Jack Pearadin and Doug Nelsen found a 1.73-carat diamond after nearly a year of searching the park's field.
The Arkansas Republican Party, in its first year as the majority party in the Arkansas legislature, now has its eyes on the judicial branch.
At the Republican Party State Committee last Saturday, the chair of an existing Republican Judicial Review Committee said a PAC would soon be established to financially support and endorse judicial candidates.
Johnny Rhoda of Clinton, who boasts of a mail order Ph.D. from an on-line diploma mill, was quoted in the Arkansas Democrat-Gazette as saying:
"The Arkansas judicial establishment is today dominated by judges who do not reflect nor represent the views and values of Arkansas voters.
"As we have seen in our federal courts and with increasing frequency in our state courts, good legislation is sometimes overturned by our judicial branch, which seems to substitute the judgment of judges for that of our Legislature or our people," he said, without citing examples.
You can be sure he wasn't thinking of the Republican U.S. Supreme Court majority that overturned civil rights legislation.
Unconstitutional legislation has been overturned by courts since 1803. What Republicans want are judges who understand they are NOT to overturn legislation enacted by Republicans, only that from Democratic majorities. Thus, a Republican PAC will be formed to elect judges who follow the Republican Party's rigid philosophy: Guns may not be regulated, but women's medical rights may be. Corporations' rights are at least equal to those of human beings, except when damaged human beings are seeking court redress for corporate injuries. Constitutional rights end at arrest in criminal cases.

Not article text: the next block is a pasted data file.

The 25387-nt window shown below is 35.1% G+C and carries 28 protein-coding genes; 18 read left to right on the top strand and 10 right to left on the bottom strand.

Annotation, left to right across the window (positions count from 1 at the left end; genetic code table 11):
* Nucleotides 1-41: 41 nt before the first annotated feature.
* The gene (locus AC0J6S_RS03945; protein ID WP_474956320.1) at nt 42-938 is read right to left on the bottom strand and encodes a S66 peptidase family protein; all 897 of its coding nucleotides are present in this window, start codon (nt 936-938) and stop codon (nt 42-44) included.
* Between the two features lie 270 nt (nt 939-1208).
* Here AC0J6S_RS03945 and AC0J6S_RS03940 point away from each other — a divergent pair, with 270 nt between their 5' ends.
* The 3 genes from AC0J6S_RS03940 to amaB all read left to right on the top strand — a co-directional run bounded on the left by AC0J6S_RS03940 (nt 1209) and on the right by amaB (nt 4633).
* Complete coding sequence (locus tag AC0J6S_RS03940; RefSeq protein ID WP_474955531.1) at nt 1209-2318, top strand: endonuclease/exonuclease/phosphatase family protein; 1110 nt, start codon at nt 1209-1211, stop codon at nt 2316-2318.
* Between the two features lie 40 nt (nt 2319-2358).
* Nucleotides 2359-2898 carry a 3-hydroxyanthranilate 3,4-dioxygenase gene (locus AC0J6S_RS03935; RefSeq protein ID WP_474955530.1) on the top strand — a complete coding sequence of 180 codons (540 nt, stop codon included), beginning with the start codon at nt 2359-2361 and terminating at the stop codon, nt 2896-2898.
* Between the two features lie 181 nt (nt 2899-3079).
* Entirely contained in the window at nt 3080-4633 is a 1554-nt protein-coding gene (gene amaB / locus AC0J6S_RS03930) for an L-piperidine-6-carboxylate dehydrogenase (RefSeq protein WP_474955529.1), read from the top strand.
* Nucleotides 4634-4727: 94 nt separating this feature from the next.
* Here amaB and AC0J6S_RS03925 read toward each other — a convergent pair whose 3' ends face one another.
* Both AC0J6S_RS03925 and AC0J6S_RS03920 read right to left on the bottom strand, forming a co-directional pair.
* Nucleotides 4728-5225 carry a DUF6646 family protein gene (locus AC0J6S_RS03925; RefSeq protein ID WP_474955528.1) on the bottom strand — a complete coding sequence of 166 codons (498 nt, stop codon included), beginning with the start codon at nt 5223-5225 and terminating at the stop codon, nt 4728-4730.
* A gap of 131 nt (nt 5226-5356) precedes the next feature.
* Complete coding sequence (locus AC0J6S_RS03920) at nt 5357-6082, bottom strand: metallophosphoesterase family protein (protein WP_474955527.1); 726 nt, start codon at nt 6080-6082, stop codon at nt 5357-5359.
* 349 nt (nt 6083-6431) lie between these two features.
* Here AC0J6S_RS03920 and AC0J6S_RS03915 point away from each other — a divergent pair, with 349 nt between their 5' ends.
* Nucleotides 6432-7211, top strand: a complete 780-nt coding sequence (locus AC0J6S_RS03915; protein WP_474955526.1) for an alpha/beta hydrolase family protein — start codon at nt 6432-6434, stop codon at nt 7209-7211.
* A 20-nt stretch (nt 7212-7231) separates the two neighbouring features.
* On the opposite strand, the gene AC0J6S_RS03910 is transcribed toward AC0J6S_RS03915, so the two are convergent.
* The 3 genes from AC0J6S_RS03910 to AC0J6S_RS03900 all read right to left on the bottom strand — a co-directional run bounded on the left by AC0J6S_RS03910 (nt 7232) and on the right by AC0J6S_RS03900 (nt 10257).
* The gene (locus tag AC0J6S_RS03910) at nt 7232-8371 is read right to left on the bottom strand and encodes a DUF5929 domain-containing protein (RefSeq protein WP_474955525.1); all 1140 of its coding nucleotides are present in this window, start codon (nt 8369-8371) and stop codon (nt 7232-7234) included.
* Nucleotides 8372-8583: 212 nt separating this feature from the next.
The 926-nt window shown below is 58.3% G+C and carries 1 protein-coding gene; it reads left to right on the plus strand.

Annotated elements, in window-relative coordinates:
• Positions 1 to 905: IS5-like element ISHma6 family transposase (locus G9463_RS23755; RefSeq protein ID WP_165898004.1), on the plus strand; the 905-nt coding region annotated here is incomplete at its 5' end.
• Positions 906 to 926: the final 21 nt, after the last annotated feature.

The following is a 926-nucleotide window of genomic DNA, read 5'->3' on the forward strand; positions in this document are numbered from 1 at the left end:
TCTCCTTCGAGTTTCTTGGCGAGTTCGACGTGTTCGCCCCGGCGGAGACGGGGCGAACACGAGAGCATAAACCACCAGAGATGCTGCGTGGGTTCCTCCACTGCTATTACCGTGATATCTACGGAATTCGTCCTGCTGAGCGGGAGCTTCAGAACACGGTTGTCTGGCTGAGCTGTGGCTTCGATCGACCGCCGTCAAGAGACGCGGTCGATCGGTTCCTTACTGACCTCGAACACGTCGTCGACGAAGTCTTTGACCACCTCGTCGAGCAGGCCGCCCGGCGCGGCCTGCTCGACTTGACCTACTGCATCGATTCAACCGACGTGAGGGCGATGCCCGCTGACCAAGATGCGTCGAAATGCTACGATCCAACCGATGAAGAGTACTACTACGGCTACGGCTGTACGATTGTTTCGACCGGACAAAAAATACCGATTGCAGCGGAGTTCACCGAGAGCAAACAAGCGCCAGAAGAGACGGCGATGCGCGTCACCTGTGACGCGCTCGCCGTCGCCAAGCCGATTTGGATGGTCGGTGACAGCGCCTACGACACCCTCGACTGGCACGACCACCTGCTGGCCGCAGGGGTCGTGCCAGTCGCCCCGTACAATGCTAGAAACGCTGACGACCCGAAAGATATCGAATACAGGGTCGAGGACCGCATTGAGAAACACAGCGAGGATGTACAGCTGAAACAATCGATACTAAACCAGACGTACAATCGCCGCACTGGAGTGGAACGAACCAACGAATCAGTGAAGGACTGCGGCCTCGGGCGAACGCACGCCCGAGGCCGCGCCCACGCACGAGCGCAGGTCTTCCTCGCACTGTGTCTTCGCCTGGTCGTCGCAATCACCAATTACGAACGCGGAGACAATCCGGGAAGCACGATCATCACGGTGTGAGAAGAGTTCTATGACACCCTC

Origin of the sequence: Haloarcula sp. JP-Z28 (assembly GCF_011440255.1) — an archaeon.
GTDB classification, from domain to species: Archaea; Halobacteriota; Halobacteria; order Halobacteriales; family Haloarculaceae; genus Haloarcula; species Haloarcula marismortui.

The Republican Party of Arkansas once was in the vanguard of the movement to make judicial elections in the state nonpartisan. The reason wasn't good government, but diminishing the filing fees that then flowed from predominantly Democratic candidates to the Democratic Party.
More recently, Republicans have also led the charge for successful legislation to make prosecutors run in non-partisan elections. Republicans also pushed, unsuccessfully, a bill to make sheriffs run without party label. The stated aim was "nonpartisan" justice.
With what they perceive as a rising Republican majority in the state, Republicans would prefer the old partisan system, where labels would guarantee elections.
But that would seem hypocritical even for them. Instead, they now seek a nonpartisan judicial system in which only Republicans are elected.
The process is well underway. Appeals Court Judge Rhonda Wood, who's flouted ethical rules before by using former Gov. Mike Huckabee as a campaign tout, wants to move up to Supreme Court. Her pal from Conway, Circuit Judge Mike Maggio, is aiming for a Court of Appeals seat. They've already turned up politicking at Republican Party gatherings. GOP PAC man Johnny Rhoda has them on his Rolodex, you may be sure.
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